61] It is also a most vain delusion that it is Christian perfection not to hold property. For Christian perfection consists not in the contempt of civil ordinances, but in dispositions of the heart, in great fear of God, in great faith, just as Abraham, David, Daniel, even in great wealth and while exercising civil power, were no less 62] perfect than any hermits. But the monks [especially the Barefoot monks] have spread this outward hypocrisy before the eyes of men, so that it could not be seen in what things true perfection exists. With what praises have they brought forward this communion of property, as though it were 63] evangelical! But these praises have the greatest danger, especially since they differ much from the Scriptures. For Scripture does not command that property be common, but the Law of the Decalog, when it says, Ex. 20:15: Thou shalt not steal, distinguishes rights of ownership, and commands each one to hold what is his own. Wyclif manifestly was raging when he said that priests were not allowed to hold property. 64] There are infinite discussions concerning contracts, in reference to which good consciences can never be satisfied unless they know the rule that it is lawful for a Christian to make use of civil ordinances and laws. This rule protects consciences when it teaches that contracts are lawful before God just to the extent that the magistrates or laws approve them.

65] This entire topic concerning civil affairs has been so clearly set forth by our theologians that very many good men occupied in the state and in business have declared that they have been greatly benefited, who before, troubled by the opinion of the monks, were in doubt as to whether the Gospel allowed these civil offices and business. Accordingly, we have recounted these things in order that those without also may understand that by the kind of doctrine which we follow, the authority of magistrates and the dignity of all civil ordinances are not undermined, but are all the more strengthened [and that it is only this doctrine which gives true instruction as to how eminently glorious an office, full of good Christian works, the office of rulers is]. The importance of these matters was greatly obscured previously by those silly monastic opinions, which far preferred the hypocrisy of poverty and humility to the state and the family, although these have God’s command, while this Platonic communion [monasticism] has not God’s command.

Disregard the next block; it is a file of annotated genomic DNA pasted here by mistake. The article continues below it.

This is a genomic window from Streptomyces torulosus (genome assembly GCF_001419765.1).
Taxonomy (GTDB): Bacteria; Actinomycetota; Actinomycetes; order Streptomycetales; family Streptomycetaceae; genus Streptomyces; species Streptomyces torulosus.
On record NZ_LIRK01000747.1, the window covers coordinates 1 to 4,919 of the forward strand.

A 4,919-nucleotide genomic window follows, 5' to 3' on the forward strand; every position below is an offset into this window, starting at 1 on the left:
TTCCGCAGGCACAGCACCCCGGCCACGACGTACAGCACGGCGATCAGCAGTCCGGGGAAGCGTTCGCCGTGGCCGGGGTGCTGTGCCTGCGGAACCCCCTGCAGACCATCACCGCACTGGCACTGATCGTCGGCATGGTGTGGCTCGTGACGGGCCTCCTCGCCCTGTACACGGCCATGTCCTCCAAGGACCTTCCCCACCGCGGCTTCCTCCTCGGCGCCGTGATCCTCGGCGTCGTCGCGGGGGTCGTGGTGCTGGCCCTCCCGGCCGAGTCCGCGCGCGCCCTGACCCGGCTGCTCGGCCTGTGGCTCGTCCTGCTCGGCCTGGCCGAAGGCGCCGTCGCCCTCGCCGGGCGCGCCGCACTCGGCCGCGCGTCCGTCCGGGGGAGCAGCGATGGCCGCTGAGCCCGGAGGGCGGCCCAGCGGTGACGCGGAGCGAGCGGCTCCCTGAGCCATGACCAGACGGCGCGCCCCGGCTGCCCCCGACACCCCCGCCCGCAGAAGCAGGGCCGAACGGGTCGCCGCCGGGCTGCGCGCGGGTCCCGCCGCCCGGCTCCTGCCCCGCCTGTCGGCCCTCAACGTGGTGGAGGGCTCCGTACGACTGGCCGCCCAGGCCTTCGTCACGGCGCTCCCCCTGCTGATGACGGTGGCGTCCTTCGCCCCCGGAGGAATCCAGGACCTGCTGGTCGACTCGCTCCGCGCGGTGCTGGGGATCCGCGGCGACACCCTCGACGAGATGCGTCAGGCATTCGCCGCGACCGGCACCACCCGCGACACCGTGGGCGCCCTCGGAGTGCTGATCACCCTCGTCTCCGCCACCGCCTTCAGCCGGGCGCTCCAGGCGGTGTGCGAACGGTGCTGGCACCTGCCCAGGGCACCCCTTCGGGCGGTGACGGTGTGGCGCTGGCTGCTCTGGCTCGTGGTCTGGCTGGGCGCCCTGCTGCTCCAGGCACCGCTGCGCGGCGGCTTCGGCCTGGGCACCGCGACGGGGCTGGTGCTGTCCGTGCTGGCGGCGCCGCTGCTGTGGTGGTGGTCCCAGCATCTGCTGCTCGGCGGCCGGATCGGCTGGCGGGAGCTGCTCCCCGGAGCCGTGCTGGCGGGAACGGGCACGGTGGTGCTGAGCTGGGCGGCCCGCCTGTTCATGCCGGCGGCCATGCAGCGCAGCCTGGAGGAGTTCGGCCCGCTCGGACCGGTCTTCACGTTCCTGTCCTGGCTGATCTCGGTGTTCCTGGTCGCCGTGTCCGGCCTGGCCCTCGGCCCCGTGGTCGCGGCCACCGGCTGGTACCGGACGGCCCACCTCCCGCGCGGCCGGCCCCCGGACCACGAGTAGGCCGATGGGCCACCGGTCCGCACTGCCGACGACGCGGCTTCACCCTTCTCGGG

Apology of the Augsburg Confession Article XVI

We are permitted to hold civil office and own property.  Forced socialism and communism is actually contrary to God’s will.  The right to hold property is given to us in the Seventh Commandment.  Those who wish to live in a communistic fashion are free to do so but cannot force it on anyone, as personal property is a natural right.

1 Before You, Lord, we bow,
Our God who reigns above
And rules the world below,
Boundless in pow’r and love.
Our thanks we bring
In joy and praise,
Our hearts we raise
To You, our King!

2 The nation You have blest
May well Your love declare,
From foes and fears at rest,
Protected by Your care.
For this bright day,
For this fair land–
Gifts of Your hand–
Our thanks we pay.

3 May ev’ry mountain height,
Each vale and forest green,
Shine in Your Word’s pure light,
And its rich fruits be seen!
May ev’ry tongue
Be tuned to praise
And join to raise
A grateful song.

4 Earth, hear your Maker’s voice;
Your great Redeemer own;
Believe, obey, rejoice,
And worship Him alone.
Cast down your pride,
Your sin deplore,
And bow before
The Crucified.

5 And when in pow’r He comes,
Oh, may our native land
From all its rending tombs
Send forth a glorious band,
A countless throng,
With joy to sing
To heav’n’s high King
Salvation’s song!

(LSB 966)

About Dr. Paul Edmon

Dr. Paul Edmon is from Seattle, Washington and now resides in Boston, Massachusetts. He has his B.S. in Physics from the University of Washington in 2004 and Ph.D. in Astrophysics from the University of Minnesota in 2010. He is professional staff at Harvard University and acts as liaison between Center for Astrophysics and Research Computing. A life long Lutheran, he is formerly a member of Messiah Lutheran Church in Seattle and University Lutheran Chapel in Minneapolis. He now attends First Lutheran Church (FLC) of Boston where he teaches Lutheran Essentials. He sings bass in the FLC choir and Canto Armonico. He was elected to the Concordia Seminary St. Louis Board of Regents in 2016. He is single and among his manifold interests are scotch, football, anime, board games, mythology, history, philosophy, and general nerdiness. The views expressed here are his own and do not represent Harvard University or Concordia Seminary. Twitter: @pauledmon